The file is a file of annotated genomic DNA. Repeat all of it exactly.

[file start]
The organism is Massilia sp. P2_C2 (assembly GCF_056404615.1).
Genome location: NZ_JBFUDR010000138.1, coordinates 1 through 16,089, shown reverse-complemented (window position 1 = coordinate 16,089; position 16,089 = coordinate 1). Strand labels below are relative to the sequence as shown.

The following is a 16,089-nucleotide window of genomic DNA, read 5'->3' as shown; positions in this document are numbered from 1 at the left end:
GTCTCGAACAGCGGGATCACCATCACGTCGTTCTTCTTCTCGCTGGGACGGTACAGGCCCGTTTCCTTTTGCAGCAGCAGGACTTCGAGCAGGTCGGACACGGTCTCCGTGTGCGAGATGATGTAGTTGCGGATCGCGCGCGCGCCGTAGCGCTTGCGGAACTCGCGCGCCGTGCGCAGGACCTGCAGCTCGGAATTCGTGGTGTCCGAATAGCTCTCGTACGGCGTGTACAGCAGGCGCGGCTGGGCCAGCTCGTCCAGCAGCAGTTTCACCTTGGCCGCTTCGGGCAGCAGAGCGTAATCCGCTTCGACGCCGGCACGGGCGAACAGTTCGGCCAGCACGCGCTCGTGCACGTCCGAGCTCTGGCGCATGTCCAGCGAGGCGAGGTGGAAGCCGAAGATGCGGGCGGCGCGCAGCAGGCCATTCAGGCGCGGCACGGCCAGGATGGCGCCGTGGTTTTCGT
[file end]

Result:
The organism is Massilia sp. P2_C2 (assembly GCF_056404615.1).
Genome location: NZ_JBFUDR010000138.1, coordinates 1 through 16,089, shown reverse-complemented (window position 1 = coordinate 16,089; position 16,089 = coordinate 1). Strand labels below are relative to the sequence as shown.

The following is a 16,089-nucleotide window of genomic DNA, read 5'->3' as shown; positions in this document are numbered from 1 at the left end:
GTCTCGAACAGCGGGATCACCATCACGTCGTTCTTCTTCTCGCTGGGACGGTACAGGCCCGTTTCCTTTTGCAGCAGCAGGACTTCGAGCAGGTCGGACACGGTCTCCGTGTGCGAGATGATGTAGTTGCGGATCGCGCGCGCGCCGTAGCGCTTGCGGAACTCGCGCGCCGTGCGCAGGACCTGCAGCTCGGAATTCGTGGTGTCCGAATAGCTCTCGTACGGCGTGTACAGCAGGCGCGGCTGGGCCAGCTCGTCCAGCAGCAGTTTCACCTTGGCCGCTTCGGGCAGCAGAGCGTAATCCGCTTCGACGCCGGCACGGGCGAACAGTTCGGCCAGCACGCGCTCGTGCACGTCCGAGCTCTGGCGCATGTCCAGCGAGGCGAGGTGGAAGCCGAAGATGCGGGCGGCGCGCAGCAGGCCATTCAGGCGCGGCACGGCCAGGATGGCGCCGTGGTTTTCGT